Better Ingredients. Better Encryption. Wait, what? Another encrypted phone is hitting the market from FreedomPop. Dubbed the Privacy Phone, it is also affectionately known as the ‘Snowden Phone’. No longer will your pizza orders be caught in the dragnet of NSA surveillance. Best of all, it comes packaged in a two-year old phone, the Samsung Galaxy S II. So, privacy regresses.

The phone promises anonymous internet surfing, online security and private communication. In other words, a perfect way to red flag you at ‘pick an intel agency’. Even purchasing the phone can remain a secret. You can use bitcoin, though good luck finding an exchange these days.

One nice feature is unsolicited phone calls and texts are blocked with the phone. So, if you don’t want that free cruise package or the ADT home security package, the Snowden Phone should save you the trouble. If you happen to lose the phone, it doesn’t self destruct like the Boeing phone, but does come with a feature to help you track it down.

Encryption levels on the phone are on par with banks and some government agencies – 128-bit. Other agencies use classified encryption techniques. Even the classification level is classified. So, you will be on par with the major banks on how seriously they take data security.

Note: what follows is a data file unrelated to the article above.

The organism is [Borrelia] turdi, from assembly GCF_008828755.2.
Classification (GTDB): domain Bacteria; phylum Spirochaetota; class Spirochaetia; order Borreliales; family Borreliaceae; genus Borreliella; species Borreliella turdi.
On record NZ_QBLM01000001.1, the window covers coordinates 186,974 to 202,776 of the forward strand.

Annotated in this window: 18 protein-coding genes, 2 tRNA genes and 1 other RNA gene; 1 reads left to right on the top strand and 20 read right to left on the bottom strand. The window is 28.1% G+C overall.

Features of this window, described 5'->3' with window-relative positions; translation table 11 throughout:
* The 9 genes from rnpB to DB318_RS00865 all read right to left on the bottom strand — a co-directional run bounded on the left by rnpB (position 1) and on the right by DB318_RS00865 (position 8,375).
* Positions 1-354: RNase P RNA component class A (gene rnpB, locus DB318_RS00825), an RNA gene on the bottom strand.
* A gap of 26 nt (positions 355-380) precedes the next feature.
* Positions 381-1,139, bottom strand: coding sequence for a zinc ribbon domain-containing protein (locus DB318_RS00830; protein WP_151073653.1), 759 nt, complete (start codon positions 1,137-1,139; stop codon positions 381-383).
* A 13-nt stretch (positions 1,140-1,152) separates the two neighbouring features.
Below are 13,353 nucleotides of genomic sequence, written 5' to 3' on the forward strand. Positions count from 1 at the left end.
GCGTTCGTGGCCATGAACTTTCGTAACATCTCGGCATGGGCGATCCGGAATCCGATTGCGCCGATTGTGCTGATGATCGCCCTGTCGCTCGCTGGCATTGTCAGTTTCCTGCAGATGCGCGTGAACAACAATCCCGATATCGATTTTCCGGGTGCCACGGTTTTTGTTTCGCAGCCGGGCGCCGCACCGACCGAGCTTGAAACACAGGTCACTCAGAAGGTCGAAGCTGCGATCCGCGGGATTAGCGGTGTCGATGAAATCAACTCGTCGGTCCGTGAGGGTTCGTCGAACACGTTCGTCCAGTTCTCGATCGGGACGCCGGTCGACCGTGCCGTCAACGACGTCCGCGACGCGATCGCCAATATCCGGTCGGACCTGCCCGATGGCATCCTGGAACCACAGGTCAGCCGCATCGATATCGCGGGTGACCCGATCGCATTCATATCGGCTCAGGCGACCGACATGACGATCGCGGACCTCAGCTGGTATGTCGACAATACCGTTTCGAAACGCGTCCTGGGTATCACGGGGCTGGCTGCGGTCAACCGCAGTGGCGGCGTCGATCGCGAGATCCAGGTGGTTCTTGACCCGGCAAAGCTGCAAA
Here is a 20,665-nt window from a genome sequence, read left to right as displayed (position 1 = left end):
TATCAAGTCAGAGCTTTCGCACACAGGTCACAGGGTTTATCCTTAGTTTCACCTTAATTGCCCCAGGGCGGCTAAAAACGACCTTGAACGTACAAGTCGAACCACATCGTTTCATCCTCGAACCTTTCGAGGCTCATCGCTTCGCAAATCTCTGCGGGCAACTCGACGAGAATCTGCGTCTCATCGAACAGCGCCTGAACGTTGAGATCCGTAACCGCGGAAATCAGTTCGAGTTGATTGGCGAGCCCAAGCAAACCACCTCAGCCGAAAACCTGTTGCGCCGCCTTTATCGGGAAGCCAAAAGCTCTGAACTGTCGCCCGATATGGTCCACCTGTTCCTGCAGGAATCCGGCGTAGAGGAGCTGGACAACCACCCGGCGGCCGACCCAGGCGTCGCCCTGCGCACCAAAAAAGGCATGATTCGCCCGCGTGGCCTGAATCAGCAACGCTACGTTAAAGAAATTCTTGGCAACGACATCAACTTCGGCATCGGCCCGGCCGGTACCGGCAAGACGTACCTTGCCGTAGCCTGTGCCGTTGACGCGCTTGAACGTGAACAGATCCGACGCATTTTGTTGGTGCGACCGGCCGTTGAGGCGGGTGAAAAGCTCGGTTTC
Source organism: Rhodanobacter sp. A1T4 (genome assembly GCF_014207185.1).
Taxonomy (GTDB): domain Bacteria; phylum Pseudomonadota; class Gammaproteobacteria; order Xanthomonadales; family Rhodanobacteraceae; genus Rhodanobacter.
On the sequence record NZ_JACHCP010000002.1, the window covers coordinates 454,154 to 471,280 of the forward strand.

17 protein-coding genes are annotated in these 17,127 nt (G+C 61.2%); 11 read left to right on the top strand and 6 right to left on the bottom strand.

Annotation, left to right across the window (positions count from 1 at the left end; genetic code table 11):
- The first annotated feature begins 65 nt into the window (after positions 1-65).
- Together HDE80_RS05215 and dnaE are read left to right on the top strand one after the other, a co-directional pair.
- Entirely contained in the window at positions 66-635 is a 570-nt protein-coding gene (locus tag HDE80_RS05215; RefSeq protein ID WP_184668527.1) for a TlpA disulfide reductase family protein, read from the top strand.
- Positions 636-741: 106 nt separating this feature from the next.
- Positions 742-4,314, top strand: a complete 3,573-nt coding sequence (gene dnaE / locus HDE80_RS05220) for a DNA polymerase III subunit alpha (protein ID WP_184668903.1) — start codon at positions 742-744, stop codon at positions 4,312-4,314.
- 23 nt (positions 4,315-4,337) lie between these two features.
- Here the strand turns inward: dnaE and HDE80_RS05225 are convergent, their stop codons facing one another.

Of course, with the Snowden Phone, there is a catch. For this to work, you have to be dialing another encrypted phone. If you are looking to really step up your black helicopters paranoia, you can always join the fray and get your hands on the Boeing Black Phone. That comes complete with the data self destruct function if it falls into enemy or a nefarious coworker’s hands.

Another security-focused smartphone is the $629 BlackPhone unveiled at the Mobile World Congress. It was developed in partnership with Silent Circle and is more feature rich.

It is getting to the point now, where you have to wonder when the big names will step in with their own secure versions of flagship phones. It is obvious that there is a market for the phones. People value the semblance of privacy in the digital age, so companies such as Apple and Samsung could move to capitalize on the growing chorus against Big Brother.


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